Jamie Wareham is an experienced journalist, podcaster, video producer and audience development consultant. Jamie specializes in young voices, LGBT+ rights, making technology more human, hidden disabilities, and mental health.
Previously he’s developed an investigative series on chemsex, ‘ultra-conservative’ extremist groups, and with sexual assault survivors. Jamie hosts the #QueerAF podcast and commissions students to produce LGBT+ stories which was nominated for a British Podcast Award in 2019. He’s currently Head of Broadcast at Gay Star News.
My professional experience
I am an experienced digital media employee, with a self-starting and team-focused approach to work.
Driven by exclusive stories and breaking news, especially when part of long-standing content series. I have chased investigative stories, as well as focusing on sexual assault, chemsex, drugs, mental health, extremism, and trans rights in my career.
A confident speaker, I regularly appear on panels and as a speaker on the radio on LGBT+, mental health, and young voices issues.
I started my career with eight months in social media management followed by three years of audio production with roles in journalism, presenting, producing and managing events at AudioBoom.
Since leaving AudioBoom I’ve been helping brands and clients create audio stories and podcasts. I am available to help you produce, editor as an audience development consultant for your podcast.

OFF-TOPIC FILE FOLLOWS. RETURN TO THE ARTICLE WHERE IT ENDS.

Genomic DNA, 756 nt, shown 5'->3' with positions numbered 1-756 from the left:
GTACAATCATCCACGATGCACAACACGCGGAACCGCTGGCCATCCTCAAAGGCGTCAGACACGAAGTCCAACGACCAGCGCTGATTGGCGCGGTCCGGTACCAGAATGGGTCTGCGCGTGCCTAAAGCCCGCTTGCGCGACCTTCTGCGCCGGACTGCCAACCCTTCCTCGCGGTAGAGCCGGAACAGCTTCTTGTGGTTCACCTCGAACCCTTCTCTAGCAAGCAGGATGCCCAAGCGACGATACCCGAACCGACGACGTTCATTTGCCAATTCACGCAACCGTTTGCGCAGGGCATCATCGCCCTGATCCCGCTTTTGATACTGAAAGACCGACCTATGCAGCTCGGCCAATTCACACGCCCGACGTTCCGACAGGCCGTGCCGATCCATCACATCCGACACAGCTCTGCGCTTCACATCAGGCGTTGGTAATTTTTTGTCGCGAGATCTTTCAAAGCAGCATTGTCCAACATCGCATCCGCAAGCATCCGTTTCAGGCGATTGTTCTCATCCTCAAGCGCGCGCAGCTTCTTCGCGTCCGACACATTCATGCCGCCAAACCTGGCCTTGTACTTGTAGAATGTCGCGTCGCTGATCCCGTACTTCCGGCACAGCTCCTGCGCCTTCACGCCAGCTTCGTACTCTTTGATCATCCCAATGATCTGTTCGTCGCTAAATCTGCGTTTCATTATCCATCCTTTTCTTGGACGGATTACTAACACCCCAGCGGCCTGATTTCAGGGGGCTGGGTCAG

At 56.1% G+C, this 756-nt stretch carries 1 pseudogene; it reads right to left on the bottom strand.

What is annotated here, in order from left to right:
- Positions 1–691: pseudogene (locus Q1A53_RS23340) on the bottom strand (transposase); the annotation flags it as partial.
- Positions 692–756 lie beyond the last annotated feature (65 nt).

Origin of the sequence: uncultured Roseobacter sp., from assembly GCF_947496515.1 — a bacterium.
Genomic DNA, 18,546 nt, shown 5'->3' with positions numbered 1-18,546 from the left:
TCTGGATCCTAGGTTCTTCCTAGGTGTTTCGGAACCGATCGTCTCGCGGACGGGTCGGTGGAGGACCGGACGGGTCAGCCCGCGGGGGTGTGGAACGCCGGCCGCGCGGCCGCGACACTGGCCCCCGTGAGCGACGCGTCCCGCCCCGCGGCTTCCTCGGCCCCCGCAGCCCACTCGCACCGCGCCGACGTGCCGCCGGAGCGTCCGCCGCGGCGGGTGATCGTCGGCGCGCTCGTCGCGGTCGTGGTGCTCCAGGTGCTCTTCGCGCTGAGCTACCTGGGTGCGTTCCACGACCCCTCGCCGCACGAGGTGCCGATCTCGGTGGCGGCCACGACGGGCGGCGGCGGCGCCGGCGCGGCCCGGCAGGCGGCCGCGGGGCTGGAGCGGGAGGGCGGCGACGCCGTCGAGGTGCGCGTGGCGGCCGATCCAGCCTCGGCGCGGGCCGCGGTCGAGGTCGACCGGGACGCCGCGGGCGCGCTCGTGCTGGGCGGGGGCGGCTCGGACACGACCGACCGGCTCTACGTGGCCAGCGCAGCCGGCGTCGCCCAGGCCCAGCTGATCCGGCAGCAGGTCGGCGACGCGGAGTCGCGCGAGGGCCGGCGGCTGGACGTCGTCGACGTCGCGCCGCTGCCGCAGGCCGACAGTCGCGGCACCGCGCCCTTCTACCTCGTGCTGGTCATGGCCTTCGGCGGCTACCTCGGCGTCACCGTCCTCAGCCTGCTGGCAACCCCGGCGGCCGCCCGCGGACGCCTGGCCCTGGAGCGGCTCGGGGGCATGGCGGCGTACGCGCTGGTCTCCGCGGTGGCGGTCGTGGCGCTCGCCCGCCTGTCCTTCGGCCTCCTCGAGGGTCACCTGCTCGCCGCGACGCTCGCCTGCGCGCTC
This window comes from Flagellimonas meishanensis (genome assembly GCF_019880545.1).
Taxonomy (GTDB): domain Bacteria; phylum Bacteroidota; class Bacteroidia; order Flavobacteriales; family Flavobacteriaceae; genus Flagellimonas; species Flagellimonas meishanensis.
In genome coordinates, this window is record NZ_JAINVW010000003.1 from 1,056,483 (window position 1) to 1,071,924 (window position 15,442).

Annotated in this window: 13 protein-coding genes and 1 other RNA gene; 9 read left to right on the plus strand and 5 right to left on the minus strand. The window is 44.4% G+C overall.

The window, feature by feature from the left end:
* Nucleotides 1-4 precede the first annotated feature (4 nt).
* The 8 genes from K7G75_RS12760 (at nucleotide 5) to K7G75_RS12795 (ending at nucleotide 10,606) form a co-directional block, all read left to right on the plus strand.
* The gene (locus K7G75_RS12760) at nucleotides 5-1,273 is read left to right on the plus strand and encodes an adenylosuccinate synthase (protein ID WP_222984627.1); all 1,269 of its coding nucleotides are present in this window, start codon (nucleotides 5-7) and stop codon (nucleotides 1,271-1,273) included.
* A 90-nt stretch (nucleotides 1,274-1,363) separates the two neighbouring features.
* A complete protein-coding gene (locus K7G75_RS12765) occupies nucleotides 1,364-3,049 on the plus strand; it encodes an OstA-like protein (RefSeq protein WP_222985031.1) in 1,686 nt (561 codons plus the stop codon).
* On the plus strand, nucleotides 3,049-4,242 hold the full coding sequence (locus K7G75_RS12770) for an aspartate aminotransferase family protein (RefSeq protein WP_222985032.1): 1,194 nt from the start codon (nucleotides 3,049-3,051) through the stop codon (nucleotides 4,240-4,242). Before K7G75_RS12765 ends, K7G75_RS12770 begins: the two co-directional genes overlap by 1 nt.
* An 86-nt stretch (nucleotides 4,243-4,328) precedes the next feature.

Headhunted from AudioBoom to emulate the success of my pro-bono work with National Student Pride, I joined Gay Star News as the Young Voices section editor delivering audio, video and multimedia storytelling.
After proving myself in this role and becoming our Video Production Manager coordinating our Digital Pride festival and events – I am now Gay Star News’ Head of Broadcast leading our video and audio output and strategy.
Growing up in the very average suburban commuter belt town of Basingstoke in the UK, struggling with being gay as a kid – I am passionate about the power of LGBT+ stories abilities to give young queer and beyond the binary youth a sign in our confusing world they are OK.
Hit with major health difficulties aged 17, and now living with hidden disabilities and long term conditions, I am keen to tell stories about people with disabilities whether they are hidden, physical or mental health.
Passionate about the power of social media and new technologies to empower our lives, I also hope my storytelling can inform audiences about how and why they should want technology to be ‘more human.’